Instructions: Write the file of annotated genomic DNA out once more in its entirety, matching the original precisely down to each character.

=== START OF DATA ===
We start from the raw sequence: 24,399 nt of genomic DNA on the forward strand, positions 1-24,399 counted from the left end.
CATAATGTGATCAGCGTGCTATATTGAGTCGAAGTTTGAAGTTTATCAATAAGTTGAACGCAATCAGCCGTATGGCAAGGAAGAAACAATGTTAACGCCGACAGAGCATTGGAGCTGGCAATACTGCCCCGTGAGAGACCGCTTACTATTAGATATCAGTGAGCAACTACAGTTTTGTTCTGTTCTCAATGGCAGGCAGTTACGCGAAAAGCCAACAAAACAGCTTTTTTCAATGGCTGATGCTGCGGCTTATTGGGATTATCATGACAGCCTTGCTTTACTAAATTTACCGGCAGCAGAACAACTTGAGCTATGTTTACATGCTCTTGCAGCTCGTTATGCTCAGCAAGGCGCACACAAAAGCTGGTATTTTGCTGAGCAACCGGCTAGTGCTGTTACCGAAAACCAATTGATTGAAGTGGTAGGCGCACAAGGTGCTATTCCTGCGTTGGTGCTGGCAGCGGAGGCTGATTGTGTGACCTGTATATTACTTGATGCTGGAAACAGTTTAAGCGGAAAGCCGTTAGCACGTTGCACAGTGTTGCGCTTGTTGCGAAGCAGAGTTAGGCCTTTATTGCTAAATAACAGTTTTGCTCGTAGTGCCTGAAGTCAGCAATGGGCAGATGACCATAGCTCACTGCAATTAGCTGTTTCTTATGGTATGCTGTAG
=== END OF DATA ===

We start from the raw sequence: 24,399 nt of genomic DNA on the forward strand, positions 1-24,399 counted from the left end.
CATAATGTGATCAGCGTGCTATATTGAGTCGAAGTTTGAAGTTTATCAATAAGTTGAACGCAATCAGCCGTATGGCAAGGAAGAAACAATGTTAACGCCGACAGAGCATTGGAGCTGGCAATACTGCCCCGTGAGAGACCGCTTACTATTAGATATCAGTGAGCAACTACAGTTTTGTTCTGTTCTCAATGGCAGGCAGTTACGCGAAAAGCCAACAAAACAGCTTTTTTCAATGGCTGATGCTGCGGCTTATTGGGATTATCATGACAGCCTTGCTTTACTAAATTTACCGGCAGCAGAACAACTTGAGCTATGTTTACATGCTCTTGCAGCTCGTTATGCTCAGCAAGGCGCACACAAAAGCTGGTATTTTGCTGAGCAACCGGCTAGTGCTGTTACCGAAAACCAATTGATTGAAGTGGTAGGCGCACAAGGTGCTATTCCTGCGTTGGTGCTGGCAGCGGAGGCTGATTGTGTGACCTGTATATTACTTGATGCTGGAAACAGTTTAAGCGGAAAGCCGTTAGCACGTTGCACAGTGTTGCGCTTGTTGCGAAGCAGAGTTAGGCCTTTATTGCTAAATAACAGTTTTGCTCGTAGTGCCTGAAGTCAGCAATGGGCAGATGACCATAGCTCACTGCAATTAGCTGTTTCTTATGGTATGCTGTAG